plausible obedience, agree with his demands to the
point. Only refer yourself to this advantage: first, that
your stay with him may not be long, that the time may
have all shadow and silence in it, and the place answer to
convenience. This being granted in course – and now
follows all – we shall advise this wronged maid
to stead up your appointment, go in your place. If the
encounter acknowledge itself hereafter, it may compel
him to her recompense, and here, by this, is your brother
saved, your honour untainted, the poor Mariana
advantaged, and the corrupt deputy scaled. The maid
will I frame and make fit for his attempt. If you think
well to carry this, as you may, the doubleness of the
benefit defends the deceit from reproof. What think you
of it?

ISABELLA
The image of it gives me content already, and I
trust it will grow to a most prosperous perfection.

DUKE
It lies much in your holding up. Haste you speedily
to Angelo. If for this night he entreat you to his bed,
give him promise of satisfaction. I will presently to
Saint Luke's. There, at the moated grange, resides this
dejected Mariana. At that place call upon me, and dispatch
with Angelo, that it may be quickly.

ISABELLA
I thank you for this comfort. Fare you well,
good father.
Exit
Modern text
Act III, Scene II
Enter Elbow, Pompey, and Officers

ELBOW
Nay, if there be no remedy for it but that you will
needs buy and sell men and women like beasts, we shall
have all the world drink brown and white bastard.

DUKE
O heavens, what stuff is here?

POMPEY
'Twas never merry world since, of two usuries,
the merriest was put down, and the worser allowed by
order of law a furred gown to keep him warm; and
furred with fox and lamb skins too, to signify that craft,
being richer than innocency, stands for the facing.

ELBOW
Come your way, sir. Bless you, good father friar.

DUKE
And you, good brother father. What offence hath
this man made you, sir?

ELBOW
Marry, sir, he hath offended the law. And, sir, we
take him to be a thief too, sir, for we have found upon
him, sir, a strange picklock, which we have sent to the
deputy.

DUKE
Fie, sirrah, a bawd, a wicked bawd!
The evil that thou causest to be done,
That is thy means to live. Do thou but think
What 'tis to cram a maw or clothe a back
From such a filthy vice. Say to thyself,
From their abominable and beastly touches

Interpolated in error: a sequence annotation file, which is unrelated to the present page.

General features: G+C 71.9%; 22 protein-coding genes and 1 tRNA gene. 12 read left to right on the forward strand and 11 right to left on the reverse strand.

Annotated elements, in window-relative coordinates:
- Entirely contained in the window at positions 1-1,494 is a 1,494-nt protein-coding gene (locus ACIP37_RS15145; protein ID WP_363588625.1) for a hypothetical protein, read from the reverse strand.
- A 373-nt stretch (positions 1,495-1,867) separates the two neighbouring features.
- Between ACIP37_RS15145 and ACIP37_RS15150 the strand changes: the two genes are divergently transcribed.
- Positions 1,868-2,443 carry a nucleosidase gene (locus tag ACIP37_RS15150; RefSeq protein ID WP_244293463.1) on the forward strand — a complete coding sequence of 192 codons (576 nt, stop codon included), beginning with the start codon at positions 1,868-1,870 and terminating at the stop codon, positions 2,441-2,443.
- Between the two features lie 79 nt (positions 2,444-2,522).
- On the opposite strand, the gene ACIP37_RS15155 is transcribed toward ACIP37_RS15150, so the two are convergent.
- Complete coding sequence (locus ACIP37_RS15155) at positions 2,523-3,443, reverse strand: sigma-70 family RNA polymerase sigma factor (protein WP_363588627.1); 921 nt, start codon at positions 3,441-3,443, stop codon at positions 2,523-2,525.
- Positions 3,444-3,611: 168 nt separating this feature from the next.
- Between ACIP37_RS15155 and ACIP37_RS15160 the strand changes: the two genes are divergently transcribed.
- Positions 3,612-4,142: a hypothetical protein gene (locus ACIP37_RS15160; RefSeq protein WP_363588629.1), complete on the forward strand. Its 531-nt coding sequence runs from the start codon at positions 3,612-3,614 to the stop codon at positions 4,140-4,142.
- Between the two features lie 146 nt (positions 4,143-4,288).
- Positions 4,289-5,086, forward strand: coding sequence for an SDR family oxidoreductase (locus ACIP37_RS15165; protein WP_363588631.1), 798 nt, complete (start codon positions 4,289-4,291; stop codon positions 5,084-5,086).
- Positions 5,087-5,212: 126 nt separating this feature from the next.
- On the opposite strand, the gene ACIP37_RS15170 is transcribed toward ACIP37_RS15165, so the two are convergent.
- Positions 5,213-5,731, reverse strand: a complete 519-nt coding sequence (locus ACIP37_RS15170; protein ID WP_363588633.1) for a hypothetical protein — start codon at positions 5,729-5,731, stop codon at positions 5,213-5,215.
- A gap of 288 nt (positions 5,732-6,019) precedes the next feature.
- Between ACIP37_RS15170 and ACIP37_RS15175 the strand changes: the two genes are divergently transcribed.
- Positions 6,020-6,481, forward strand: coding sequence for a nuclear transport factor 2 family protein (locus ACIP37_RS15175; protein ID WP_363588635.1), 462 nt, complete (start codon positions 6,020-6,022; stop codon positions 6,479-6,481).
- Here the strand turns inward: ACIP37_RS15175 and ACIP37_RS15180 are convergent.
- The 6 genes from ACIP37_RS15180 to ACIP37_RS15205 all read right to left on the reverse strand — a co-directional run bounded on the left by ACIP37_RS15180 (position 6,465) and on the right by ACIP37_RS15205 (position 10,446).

I drink, I eat, array myself, and live.
Canst thou believe thy living is a life,
So stinkingly depending? Go mend, go mend.

POMPEY
Indeed, it does stink in some sort, sir, but yet,
sir, I would prove –

DUKE
Nay, if the devil have given thee proofs for sin,
Thou wilt prove his. Take him to prison, officer.
Correction and instruction must both work
Ere this rude beast will profit.

ELBOW
He must before the deputy, sir. He has given him
warning. The deputy cannot abide a whoremaster. If he
be a whoremonger, and comes before him, he were as
good go a mile on his errand.

DUKE
That we were all, as some would seem to be,
Free from our faults, as faults from seeming free.
Enter Lucio

ELBOW
His neck will come to your waist – a cord, sir.

POMPEY
I spy comfort, I cry bail. Here's a gentleman and
a friend of mine.

LUCIO
How now, noble Pompey? What, at the wheels of
Caesar? Art thou led in triumph? What, is there none
of Pygmalion's images, newly made woman, to be had
now, for putting the hand in the pocket and extracting
it clutched? What reply? Ha? What say'st thou to this
tune, matter, and method? Is't not drowned i'th' last
rain, ha? What say'st thou, trot? Is the world as it was,
man? Which is the way? Is it sad, and few words?
Or how? The trick of it?

DUKE
Still thus, and thus, still worse?

LUCIO
How doth my dear morsel, thy mistress? Procures
she still, ha?

POMPEY
Troth, sir, she hath eaten up all her beef, and
she is herself in the tub.

LUCIO
Why, 'tis good. It is the right of it. It must be so.
Ever your fresh whore and your powdered bawd. An
unshunned consequence, it must be so. Art going to
prison, Pompey?

POMPEY
Yes, faith, sir.

LUCIO
Why, 'tis not amiss, Pompey. Farewell. Go, say I
sent thee thither. For debt, Pompey? Or how?

ELBOW
For being a bawd, for being a bawd.

LUCIO
Well, then, imprison him. If imprisonment be the
due of a bawd, why, 'tis his right. Bawd is he doubtless,
and of antiquity too; bawd-born. Farewell, good
Pompey. Commend me to the prison, Pompey. You will
turn good husband now, Pompey. You will keep the
house.

POMPEY
I hope, sir, your good worship will be my bail.

LUCIO